The 67th Street Branch was one of the Carnegie branches built with funds donated to the City of New York by Andrew Carnegie. The branch was designed by Babb, Cook & Willard, one of three architectural firms selected to design the Library's Carnegie branches. It was built, in agreement with the previous owner's wishes, to resemble the Yorkville Branch.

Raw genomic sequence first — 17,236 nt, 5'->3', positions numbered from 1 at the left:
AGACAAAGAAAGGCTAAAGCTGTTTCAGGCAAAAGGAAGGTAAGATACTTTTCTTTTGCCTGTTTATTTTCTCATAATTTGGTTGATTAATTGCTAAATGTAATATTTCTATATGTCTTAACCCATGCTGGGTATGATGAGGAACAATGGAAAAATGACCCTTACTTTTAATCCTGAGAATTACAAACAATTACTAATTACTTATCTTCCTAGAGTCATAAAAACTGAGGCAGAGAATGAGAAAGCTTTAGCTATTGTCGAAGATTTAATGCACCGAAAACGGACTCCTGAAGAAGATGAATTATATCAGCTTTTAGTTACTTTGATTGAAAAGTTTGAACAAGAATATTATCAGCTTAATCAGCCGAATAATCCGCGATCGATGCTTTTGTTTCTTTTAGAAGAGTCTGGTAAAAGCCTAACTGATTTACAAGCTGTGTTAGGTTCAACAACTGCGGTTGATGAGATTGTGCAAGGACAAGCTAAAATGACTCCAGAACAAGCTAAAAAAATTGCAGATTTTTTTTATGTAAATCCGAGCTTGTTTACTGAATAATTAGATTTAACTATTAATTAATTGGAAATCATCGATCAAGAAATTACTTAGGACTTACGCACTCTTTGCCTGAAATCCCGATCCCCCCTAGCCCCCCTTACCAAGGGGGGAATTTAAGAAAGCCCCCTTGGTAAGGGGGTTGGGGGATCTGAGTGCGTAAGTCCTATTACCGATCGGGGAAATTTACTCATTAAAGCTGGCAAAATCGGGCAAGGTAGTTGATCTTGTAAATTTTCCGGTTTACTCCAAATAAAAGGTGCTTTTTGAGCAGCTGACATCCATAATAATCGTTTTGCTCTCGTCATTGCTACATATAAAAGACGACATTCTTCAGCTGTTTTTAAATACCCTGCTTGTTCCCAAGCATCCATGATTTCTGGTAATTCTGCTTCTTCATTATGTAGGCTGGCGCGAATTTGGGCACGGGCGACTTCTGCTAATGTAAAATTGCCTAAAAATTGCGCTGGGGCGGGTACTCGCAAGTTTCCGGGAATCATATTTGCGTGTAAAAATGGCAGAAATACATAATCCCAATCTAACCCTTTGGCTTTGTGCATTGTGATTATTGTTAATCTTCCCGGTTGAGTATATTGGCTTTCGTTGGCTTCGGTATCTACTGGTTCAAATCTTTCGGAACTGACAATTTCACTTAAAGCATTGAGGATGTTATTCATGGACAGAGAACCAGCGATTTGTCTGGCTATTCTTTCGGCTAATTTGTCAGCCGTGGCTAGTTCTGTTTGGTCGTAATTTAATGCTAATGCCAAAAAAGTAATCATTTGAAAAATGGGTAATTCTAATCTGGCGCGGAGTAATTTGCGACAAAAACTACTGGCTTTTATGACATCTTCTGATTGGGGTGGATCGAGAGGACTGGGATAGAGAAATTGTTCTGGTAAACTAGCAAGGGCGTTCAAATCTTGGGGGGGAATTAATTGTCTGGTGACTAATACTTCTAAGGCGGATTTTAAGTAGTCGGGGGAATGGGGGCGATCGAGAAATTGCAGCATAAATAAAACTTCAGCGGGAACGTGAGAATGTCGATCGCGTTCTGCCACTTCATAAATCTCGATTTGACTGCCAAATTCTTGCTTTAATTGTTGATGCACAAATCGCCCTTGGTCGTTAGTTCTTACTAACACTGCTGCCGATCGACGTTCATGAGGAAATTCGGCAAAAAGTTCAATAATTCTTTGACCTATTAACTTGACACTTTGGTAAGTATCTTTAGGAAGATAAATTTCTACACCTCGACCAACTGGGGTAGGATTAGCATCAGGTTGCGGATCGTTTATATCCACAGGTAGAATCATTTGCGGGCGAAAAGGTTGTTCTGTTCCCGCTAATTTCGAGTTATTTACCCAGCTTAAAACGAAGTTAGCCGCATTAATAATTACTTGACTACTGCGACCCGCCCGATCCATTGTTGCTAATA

In 2005 the 67th Street Branch reopened after a renovation, its first since the 1950s, that refurbished the Library's architecture and modernized its access and services. The original staircase with decorative iron railing has been restored, along with numerous other architectural details, including mosaic tile floors. The library's 14,000-square foot interior has also been reconfigured, providing additional computer space, a redesigned children's floor, a community room, and new restrooms. Reference and general collections for adults and teenagers are on the first floor, and the children's collection is on the second floor. A community room and technology training classroom are located on the third floor.